Many releases ago (starting with sendmail 8.9), sendmail defaults changed so that email would no longer be
relayed unless the application was specifically built or configured to allow this behavior. Too many spammers were taking advantage of the friendly posture of our mail servers to help them with their nasty business. If, on the other hand, you are sending mail to or from the local domain, no problem.
Relaying for sendmail is defined as mail coming from outside the domain being sent to outside the domain. For example, trying to send mail from a.com to c.com would involve a relay if asked of b.com and won't be supported by b.com if relaying is denied.
The behavior on modern sendmail servers to refuse to relay mail can bite you, however, if what you want is to be able to send mail from a subdomain to systems on your parent domain. In this case, allowing mail to be fowarded can be altered with your sendmail settings.
If the relay_entire_domains feature is supported (which it generally is), all you have to do is add your subdomains to a file named /etc/mail/relay-domains and then restart sendmail. If a sendmail service on subatomic.particles.org needs to relay mail to or from hosts on the particles.org, add the parent domain to its relay-domains file.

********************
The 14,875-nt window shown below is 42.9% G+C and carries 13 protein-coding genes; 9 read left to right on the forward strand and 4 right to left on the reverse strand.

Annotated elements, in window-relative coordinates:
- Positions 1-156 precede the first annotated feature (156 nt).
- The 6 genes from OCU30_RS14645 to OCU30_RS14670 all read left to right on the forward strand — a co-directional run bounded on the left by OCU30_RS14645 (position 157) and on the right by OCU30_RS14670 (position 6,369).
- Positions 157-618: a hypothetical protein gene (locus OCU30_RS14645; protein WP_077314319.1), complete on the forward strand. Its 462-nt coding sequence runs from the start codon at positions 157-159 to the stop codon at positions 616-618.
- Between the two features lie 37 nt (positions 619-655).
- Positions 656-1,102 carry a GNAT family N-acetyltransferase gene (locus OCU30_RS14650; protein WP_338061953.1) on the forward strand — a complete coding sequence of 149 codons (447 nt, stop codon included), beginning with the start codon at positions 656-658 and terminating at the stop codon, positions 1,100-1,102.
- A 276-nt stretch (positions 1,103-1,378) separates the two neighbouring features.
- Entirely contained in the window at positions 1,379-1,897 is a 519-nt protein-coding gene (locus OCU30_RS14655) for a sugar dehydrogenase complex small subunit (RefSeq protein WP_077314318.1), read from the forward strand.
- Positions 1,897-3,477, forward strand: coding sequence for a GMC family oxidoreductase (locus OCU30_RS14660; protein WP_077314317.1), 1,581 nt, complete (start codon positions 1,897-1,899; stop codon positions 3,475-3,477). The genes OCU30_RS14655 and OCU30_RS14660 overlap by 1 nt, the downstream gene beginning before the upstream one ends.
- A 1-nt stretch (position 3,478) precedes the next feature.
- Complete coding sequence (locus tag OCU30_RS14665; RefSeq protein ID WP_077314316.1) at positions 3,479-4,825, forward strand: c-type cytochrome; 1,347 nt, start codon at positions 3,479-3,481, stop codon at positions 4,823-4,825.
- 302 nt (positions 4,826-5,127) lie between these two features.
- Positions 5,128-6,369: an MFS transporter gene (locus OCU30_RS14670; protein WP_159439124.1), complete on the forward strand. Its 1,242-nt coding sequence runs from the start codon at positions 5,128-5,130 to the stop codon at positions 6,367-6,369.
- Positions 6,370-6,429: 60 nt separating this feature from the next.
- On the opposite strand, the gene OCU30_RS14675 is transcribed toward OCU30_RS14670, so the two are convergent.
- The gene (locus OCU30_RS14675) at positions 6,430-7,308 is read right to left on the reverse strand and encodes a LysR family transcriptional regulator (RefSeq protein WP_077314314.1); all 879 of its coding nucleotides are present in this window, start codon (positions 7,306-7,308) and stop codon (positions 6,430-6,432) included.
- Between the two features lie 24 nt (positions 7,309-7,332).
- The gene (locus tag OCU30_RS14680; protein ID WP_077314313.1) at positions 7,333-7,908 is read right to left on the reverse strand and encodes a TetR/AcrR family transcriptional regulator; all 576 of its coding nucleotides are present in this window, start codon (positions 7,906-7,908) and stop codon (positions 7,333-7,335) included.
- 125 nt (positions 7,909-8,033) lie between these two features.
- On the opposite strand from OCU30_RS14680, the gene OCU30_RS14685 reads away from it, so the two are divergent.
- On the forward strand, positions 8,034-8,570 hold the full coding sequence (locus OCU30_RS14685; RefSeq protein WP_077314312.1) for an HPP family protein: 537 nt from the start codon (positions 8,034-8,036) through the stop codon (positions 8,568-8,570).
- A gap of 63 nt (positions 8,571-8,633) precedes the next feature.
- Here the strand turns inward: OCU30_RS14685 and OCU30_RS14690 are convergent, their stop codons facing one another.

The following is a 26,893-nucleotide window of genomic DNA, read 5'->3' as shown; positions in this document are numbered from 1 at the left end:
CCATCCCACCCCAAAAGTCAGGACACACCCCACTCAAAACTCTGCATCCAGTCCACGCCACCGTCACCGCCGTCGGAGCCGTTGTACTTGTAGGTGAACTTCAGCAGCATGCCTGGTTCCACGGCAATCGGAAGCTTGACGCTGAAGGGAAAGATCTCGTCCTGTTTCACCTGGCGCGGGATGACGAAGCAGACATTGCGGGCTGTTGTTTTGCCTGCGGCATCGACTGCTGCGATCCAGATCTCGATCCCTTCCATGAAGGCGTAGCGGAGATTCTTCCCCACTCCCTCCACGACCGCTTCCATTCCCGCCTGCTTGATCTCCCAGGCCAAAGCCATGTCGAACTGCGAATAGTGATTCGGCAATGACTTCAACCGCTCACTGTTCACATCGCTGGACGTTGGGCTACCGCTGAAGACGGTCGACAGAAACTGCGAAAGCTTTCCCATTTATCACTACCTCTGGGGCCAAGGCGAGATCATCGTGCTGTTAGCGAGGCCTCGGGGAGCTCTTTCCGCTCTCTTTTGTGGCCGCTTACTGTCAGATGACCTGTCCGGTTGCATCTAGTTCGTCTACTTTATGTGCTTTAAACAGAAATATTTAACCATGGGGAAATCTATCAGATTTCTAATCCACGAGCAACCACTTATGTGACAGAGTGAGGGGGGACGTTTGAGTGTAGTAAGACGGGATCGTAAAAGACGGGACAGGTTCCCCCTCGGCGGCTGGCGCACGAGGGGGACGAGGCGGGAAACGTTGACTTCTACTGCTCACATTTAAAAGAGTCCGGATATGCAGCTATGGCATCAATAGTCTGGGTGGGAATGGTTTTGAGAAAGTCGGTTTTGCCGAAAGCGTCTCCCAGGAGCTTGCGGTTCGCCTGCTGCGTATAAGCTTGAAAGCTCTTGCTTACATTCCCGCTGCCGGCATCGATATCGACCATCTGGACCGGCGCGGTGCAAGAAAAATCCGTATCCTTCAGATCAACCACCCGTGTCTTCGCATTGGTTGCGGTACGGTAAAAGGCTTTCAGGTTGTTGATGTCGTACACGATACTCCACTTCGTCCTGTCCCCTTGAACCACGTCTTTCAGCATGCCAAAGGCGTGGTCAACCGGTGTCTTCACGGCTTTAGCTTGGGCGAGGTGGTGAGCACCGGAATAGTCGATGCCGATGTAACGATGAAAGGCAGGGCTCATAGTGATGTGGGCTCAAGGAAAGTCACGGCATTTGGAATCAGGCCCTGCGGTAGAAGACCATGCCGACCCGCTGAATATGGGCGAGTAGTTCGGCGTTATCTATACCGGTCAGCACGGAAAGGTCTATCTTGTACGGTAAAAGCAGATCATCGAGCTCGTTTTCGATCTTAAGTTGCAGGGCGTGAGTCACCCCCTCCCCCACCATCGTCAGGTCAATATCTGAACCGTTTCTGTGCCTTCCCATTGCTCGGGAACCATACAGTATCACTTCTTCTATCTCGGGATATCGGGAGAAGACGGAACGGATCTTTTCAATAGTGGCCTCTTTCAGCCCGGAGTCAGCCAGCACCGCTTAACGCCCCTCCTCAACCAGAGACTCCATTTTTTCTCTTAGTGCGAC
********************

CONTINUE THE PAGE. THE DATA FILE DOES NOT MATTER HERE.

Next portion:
# domainname subatomic.particles.org # cat /etc/mail/relay-domains particles.org # /etc/rc2.d/S88sendmail restart
If a finer-grained relay mechanism is needed, you can use the relay_hosts_only feature and allow relaying only to particular systems
# domainname subatomic.particles.org # cat /etc/mail/relay-domains boson.particles.org fermion.particles.org # /etc/rc2.d/S88sendmail restart
You can also relay domains using the access_db feature, though a little more work is involved. You have to set up your access database, add records to it and run the makemap command to build the file sendmail will read. Then you still have to restart sendmail or send it an HUP signal so tha it will take note of the changes.